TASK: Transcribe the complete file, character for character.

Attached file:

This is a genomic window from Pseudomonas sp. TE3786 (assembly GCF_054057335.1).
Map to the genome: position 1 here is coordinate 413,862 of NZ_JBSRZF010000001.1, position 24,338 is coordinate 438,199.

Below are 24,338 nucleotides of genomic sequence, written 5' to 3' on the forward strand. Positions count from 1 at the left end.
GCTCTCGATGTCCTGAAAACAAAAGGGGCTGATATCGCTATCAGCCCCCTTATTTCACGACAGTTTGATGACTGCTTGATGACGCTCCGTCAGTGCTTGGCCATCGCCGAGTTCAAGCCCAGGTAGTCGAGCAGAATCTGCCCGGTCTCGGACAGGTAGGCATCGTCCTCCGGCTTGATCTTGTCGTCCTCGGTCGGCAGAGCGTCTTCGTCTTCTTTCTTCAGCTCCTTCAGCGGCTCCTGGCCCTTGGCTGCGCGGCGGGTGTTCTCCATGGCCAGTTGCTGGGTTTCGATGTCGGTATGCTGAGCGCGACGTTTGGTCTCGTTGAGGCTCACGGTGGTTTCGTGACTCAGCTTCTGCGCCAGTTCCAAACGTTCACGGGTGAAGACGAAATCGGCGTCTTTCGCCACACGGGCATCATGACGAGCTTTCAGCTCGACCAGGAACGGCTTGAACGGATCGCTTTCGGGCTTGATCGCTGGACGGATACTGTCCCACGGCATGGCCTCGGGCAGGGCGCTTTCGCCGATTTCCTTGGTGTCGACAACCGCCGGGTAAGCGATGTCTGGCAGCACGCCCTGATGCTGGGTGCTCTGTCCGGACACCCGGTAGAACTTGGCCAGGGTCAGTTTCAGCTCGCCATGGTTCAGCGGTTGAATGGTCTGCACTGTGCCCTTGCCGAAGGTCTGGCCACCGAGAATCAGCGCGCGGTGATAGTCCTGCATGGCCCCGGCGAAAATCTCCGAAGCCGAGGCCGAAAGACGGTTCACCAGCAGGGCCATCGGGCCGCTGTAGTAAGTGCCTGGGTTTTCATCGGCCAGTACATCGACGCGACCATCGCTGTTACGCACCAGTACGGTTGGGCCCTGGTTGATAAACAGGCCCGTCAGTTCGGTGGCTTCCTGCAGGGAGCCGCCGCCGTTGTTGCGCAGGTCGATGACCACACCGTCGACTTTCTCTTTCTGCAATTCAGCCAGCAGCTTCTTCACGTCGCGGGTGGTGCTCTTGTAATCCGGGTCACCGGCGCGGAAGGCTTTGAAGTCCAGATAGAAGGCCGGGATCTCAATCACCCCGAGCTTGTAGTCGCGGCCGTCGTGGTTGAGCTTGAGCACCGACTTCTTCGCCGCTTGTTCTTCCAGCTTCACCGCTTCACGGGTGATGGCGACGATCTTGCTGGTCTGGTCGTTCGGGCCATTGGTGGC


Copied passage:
This is a genomic window from Pseudomonas sp. TE3786 (assembly GCF_054057335.1).
Map to the genome: position 1 here is coordinate 413,862 of NZ_JBSRZF010000001.1, position 24,338 is coordinate 438,199.

Below are 24,338 nucleotides of genomic sequence, written 5' to 3' on the forward strand. Positions count from 1 at the left end.
GCTCTCGATGTCCTGAAAACAAAAGGGGCTGATATCGCTATCAGCCCCCTTATTTCACGACAGTTTGATGACTGCTTGATGACGCTCCGTCAGTGCTTGGCCATCGCCGAGTTCAAGCCCAGGTAGTCGAGCAGAATCTGCCCGGTCTCGGACAGGTAGGCATCGTCCTCCGGCTTGATCTTGTCGTCCTCGGTCGGCAGAGCGTCTTCGTCTTCTTTCTTCAGCTCCTTCAGCGGCTCCTGGCCCTTGGCTGCGCGGCGGGTGTTCTCCATGGCCAGTTGCTGGGTTTCGATGTCGGTATGCTGAGCGCGACGTTTGGTCTCGTTGAGGCTCACGGTGGTTTCGTGACTCAGCTTCTGCGCCAGTTCCAAACGTTCACGGGTGAAGACGAAATCGGCGTCTTTCGCCACACGGGCATCATGACGAGCTTTCAGCTCGACCAGGAACGGCTTGAACGGATCGCTTTCGGGCTTGATCGCTGGACGGATACTGTCCCACGGCATGGCCTCGGGCAGGGCGCTTTCGCCGATTTCCTTGGTGTCGACAACCGCCGGGTAAGCGATGTCTGGCAGCACGCCCTGATGCTGGGTGCTCTGTCCGGACACCCGGTAGAACTTGGCCAGGGTCAGTTTCAGCTCGCCATGGTTCAGCGGTTGAATGGTCTGCACTGTGCCCTTGCCGAAGGTCTGGCCACCGAGAATCAGCGCGCGGTGATAGTCCTGCATGGCCCCGGCGAAAATCTCCGAAGCCGAGGCCGAAAGACGGTTCACCAGCAGGGCCATCGGGCCGCTGTAGTAAGTGCCTGGGTTTTCATCGGCCAGTACATCGACGCGACCATCGCTGTTACGCACCAGTACGGTTGGGCCCTGGTTGATAAACAGGCCCGTCAGTTCGGTGGCTTCCTGCAGGGAGCCGCCGCCGTTGTTGCGCAGGTCGATGACCACACCGTCGACTTTCTCTTTCTGCAATTCAGCCAGCAGCTTCTTCACGTCGCGGGTGGTGCTCTTGTAATCCGGGTCACCGGCGCGGAAGGCTTTGAAGTCCAGATAGAAGGCCGGGATCTCAATCACCCCGAGCTTGTAGTCGCGGCCGTCGTGGTTGAGCTTGAGCACCGACTTCTTCGCCGCTTGTTCTTCCAGCTTCACCGCTTCACGGGTGATGGCGACGATCTTGCTGGTCTGGTCGTTCGGGCCATTGGTGGC